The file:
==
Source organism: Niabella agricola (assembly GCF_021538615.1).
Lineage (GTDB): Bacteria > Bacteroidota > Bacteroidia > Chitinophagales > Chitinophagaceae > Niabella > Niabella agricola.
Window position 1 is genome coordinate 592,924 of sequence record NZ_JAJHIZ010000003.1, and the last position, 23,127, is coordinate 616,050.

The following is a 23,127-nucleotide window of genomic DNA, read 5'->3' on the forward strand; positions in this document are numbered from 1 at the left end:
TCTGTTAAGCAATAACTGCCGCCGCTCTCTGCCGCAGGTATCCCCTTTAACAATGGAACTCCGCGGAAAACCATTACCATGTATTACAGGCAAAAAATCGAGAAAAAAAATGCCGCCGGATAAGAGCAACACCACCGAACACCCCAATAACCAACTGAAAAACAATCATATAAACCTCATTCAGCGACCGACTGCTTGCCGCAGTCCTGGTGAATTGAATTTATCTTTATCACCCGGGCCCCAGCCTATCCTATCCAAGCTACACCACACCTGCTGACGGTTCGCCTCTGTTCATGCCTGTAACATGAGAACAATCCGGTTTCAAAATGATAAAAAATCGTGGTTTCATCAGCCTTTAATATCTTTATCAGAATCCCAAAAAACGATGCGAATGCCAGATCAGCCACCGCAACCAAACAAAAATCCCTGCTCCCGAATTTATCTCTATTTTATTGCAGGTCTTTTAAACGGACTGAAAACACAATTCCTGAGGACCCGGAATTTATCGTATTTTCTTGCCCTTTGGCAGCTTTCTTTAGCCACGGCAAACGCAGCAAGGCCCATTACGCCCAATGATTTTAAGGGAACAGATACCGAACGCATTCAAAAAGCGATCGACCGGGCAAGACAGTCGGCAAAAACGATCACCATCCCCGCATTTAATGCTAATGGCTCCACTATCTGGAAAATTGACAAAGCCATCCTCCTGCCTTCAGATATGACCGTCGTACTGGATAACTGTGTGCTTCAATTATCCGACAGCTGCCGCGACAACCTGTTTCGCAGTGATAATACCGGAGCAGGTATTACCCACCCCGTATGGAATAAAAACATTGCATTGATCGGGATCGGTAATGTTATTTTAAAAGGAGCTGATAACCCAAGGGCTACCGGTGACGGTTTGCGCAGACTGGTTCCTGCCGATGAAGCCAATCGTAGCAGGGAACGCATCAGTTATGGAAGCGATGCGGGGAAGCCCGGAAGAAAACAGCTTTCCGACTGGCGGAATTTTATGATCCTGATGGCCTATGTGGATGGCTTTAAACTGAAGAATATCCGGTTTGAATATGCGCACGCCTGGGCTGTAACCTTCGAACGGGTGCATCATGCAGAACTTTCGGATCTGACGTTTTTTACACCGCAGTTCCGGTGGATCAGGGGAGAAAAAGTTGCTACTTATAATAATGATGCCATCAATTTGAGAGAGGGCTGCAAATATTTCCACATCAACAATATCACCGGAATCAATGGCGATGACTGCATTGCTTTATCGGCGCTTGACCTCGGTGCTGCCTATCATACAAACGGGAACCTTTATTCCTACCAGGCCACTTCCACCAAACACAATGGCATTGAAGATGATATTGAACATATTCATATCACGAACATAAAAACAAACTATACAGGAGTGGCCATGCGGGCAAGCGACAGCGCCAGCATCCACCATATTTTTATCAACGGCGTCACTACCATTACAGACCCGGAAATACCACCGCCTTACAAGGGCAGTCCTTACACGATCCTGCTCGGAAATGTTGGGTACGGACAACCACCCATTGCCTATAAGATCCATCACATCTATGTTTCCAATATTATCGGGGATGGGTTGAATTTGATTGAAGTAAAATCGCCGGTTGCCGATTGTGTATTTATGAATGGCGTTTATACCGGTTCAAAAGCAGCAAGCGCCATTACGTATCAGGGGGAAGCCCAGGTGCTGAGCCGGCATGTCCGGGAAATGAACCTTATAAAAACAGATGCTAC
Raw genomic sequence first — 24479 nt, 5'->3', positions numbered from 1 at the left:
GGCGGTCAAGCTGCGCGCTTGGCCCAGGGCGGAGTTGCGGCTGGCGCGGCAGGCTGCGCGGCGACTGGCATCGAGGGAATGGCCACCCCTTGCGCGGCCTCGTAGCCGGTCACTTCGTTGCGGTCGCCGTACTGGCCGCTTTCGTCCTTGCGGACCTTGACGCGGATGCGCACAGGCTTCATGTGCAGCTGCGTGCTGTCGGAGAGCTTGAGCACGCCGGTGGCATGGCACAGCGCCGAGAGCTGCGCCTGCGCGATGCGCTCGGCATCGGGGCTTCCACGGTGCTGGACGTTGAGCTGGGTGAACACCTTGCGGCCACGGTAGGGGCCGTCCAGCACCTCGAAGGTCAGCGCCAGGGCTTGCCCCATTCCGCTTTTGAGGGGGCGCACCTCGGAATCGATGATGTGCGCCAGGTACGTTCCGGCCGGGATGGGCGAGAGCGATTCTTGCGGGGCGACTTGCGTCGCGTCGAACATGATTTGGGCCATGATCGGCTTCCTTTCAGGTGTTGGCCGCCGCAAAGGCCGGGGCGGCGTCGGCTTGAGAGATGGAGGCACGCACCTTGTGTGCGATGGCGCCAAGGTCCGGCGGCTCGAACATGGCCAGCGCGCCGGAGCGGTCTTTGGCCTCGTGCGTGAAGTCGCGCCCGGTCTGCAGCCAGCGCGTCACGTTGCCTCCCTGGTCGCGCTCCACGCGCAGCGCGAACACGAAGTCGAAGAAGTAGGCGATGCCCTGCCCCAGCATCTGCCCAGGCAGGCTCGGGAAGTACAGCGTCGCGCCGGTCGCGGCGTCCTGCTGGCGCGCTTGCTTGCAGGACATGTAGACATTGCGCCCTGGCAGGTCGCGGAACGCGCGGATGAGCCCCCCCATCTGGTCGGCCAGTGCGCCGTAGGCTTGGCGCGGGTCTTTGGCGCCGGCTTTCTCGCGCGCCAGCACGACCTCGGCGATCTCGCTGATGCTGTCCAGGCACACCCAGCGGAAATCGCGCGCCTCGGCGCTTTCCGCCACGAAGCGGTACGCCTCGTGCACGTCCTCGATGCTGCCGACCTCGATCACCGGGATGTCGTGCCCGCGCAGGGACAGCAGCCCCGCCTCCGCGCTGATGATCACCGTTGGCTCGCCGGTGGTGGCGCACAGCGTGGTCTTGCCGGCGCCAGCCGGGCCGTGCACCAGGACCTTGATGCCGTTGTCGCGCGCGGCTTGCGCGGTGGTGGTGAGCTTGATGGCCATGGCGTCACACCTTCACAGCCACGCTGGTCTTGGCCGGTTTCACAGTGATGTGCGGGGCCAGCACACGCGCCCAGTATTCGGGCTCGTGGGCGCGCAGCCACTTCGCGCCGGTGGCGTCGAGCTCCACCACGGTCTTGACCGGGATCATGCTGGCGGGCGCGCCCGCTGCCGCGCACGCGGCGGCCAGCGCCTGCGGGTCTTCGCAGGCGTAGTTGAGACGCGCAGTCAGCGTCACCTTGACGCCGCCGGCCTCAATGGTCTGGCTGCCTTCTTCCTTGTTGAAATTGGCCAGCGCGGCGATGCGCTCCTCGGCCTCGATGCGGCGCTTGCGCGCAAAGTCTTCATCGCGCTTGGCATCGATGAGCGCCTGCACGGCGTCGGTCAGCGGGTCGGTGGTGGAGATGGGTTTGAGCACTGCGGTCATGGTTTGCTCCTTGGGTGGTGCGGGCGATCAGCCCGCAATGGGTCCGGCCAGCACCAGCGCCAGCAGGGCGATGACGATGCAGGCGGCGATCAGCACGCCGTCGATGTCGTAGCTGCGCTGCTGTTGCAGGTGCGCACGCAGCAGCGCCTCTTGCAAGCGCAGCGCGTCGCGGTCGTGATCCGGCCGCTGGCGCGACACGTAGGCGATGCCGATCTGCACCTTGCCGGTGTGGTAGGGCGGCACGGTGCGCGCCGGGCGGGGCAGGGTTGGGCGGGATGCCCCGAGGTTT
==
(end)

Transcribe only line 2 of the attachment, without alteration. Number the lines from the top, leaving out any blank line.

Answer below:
Lineage (GTDB): Bacteria > Bacteroidota > Bacteroidia > Chitinophagales > Chitinophagaceae > Niabella > Niabella agricola.